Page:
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Lead Your Team Personal Growth

What Is Emotional Intelligence and Why Does It Matter?

emotional intelligence
Credit: Crafter/ShutterStock

Most people agree that having a strong work ethic, dedication and skill makes a successful employee. However, a new study finds that high emotional intelligence also plays a key role in career success.

In an article published in the Journal of Vocational Behavior, Joseph C. Rode, professor of management at Farmer School of Business at Miami University of Ohio, and his co-authors found emotional intelligence is linked to bigger salaries and higher job satisfaction.

While high emotional intelligence alone won't make you successful, it will probably make you happier and more successful in your career. Business News Daily talked to Rode and other experts about what emotional intelligence is and how you can use it to advance your career.

According to Liz Bentley, founder of Liz Bentley Associates, "emotional intelligence in its simplest form is our ability to get along with people." Bentley said people with high emotional intelligence have self-awareness and social awareness, and can manage themselves and others. 

Similarly, Rode describes emotional intelligence as the ability to recognize and manage emotional information.

"It represents the intersection of emotions and general mental ability – sometimes referred to as IQ," he said. "It can also be thought of as the extent to which one actively thinks about emotion, or uses emotions as important information in a manner similar to other information such as facts and opinions."

Bentley added that people with high emotional intelligence typically drive good outcomes and results, align people with the mission, hold people accountable, coach their subordinates and colleagues when they're stuck, and create a collaborative and cohesive work environment.

Emotional intelligence and its associated people skills are important because people are an important part of any business.

"People are our most valuable and critical commodity," Bentley told Business News Daily. "We are all in the people business – people are our bosses, subordinates, team members, colleagues, clients, vendors and consumers."

Emotions, said Rode, are important pieces of information that must be considered in decision-making – even if that means learning to tune them out.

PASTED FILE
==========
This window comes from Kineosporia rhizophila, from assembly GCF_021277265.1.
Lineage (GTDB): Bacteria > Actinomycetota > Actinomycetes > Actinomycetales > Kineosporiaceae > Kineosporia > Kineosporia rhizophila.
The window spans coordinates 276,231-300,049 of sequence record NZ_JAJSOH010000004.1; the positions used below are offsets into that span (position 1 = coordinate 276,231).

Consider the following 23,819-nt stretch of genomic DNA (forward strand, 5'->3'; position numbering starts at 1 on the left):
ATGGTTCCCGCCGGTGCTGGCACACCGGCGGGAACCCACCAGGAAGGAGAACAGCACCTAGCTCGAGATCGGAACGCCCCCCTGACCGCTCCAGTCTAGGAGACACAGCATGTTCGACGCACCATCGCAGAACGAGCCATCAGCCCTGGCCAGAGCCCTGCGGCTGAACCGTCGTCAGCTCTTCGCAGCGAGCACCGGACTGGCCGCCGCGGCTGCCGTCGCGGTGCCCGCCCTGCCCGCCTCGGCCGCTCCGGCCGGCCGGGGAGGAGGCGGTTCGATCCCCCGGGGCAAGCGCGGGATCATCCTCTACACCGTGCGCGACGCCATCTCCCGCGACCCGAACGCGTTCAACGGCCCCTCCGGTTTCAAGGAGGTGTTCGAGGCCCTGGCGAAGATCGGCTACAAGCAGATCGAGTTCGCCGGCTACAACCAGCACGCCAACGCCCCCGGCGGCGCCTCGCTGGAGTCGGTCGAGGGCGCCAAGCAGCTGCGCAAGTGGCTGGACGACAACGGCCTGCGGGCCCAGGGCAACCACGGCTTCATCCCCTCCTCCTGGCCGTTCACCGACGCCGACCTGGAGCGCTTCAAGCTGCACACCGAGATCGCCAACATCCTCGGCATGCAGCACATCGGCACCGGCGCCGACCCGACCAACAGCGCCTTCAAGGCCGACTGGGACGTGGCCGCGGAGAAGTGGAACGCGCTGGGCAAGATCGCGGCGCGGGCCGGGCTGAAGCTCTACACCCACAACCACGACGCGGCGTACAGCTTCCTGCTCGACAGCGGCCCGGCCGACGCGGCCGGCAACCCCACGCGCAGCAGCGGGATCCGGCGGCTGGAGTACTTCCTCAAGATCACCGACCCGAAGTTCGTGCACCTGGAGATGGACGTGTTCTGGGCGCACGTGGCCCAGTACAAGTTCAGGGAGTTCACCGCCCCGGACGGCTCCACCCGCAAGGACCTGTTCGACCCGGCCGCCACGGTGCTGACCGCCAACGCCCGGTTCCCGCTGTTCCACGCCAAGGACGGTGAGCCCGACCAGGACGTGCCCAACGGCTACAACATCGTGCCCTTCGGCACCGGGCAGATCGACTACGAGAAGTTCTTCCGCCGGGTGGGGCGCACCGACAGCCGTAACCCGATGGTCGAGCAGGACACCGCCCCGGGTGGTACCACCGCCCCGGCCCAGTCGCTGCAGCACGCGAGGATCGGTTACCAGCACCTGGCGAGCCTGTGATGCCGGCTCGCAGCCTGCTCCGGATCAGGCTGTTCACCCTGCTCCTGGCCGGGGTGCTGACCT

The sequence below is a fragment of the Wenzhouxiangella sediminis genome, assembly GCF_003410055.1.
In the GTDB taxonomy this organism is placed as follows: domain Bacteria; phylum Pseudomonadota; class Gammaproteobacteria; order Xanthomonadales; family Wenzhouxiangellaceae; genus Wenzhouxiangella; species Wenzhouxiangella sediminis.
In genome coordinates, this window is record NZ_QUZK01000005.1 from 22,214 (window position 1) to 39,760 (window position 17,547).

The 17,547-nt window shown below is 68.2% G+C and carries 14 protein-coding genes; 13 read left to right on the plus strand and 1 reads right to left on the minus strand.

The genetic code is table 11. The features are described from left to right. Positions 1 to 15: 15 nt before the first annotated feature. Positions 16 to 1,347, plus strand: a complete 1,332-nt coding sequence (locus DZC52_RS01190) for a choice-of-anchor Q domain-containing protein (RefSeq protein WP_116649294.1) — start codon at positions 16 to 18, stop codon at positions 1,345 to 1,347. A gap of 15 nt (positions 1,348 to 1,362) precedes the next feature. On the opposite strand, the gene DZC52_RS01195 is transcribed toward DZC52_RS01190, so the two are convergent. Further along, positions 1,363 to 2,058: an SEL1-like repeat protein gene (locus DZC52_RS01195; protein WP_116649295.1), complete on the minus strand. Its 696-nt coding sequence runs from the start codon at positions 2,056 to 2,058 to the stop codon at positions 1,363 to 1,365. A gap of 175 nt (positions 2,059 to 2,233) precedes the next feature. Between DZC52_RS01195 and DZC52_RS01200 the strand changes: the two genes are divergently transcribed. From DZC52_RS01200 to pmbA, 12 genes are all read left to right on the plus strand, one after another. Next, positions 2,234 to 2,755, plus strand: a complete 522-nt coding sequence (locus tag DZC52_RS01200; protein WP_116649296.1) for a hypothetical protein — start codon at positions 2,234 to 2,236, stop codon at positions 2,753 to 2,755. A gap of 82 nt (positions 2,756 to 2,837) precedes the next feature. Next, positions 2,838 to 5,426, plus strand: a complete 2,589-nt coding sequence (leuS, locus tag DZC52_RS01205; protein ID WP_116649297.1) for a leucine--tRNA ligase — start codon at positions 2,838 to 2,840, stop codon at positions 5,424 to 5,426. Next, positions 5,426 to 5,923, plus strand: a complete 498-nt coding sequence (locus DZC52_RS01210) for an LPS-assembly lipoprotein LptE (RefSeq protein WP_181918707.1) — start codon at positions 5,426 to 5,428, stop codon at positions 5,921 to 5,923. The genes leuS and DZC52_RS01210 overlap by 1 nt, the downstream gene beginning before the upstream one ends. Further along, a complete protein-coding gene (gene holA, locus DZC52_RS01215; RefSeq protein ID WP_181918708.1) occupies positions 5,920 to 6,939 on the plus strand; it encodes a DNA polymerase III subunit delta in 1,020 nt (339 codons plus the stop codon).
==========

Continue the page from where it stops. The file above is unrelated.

"While emotional intelligence includes the ability to use emotions to increase motivation and focus, it also includes the ability to detach from very powerful short-term emotions when needed to better focus on the tasks at hand," he said.

Rode's study found that people with high emotional intelligence typically have higher salaries than people who don't. To measure emotional intelligence, Rode and his co-authors required participants to solve multiple emotional problems that had right and wrong answers like an IQ test. For example, participants had to identify emotions in faces or artwork, and identify the best response to different scenarios. Higher emotional intelligence has shown to be related to several measures of leadership effectiveness.

"Following this research, we argued that emotional intelligence should be more relevant to success – and salary – at higher organizational levels, where leadership becomes a relatively more important part of one's job," said Rode.

But what is the connection between high emotional intelligence and high salary? Brad Flowers, partner of boutique branding agency Bullhorn Creative, says this important quality helps you to read the situation and time your request just right.

"The most difficult part of getting a bigger salary is asking for it," Flowers said. "Emotional intelligence – combined with a smart case – equips you with the tools to recognize the perfect moment to ask, how to ask appropriate for your audience, and how to deal with any answer you receive." 

Jennifer Hancock, founder of Humanist Learning Systems, said people with emotional intelligence also typically have high salaries because they tend to be more productive.

"People who are good at working with other people and getting other people to work with them tend to get more work done," she told Business News Daily. "They have good reputations since people like working with them."

Saige Driver

Saige Driver graduated from Ball State University in 2015 with a degree in journalism. She started her career at a radio station in Indiana, and is currently the social media strategist at Business News Daily. She loves reading and her beagle mix, Millie. Reach her by email, or follow her on Twitter.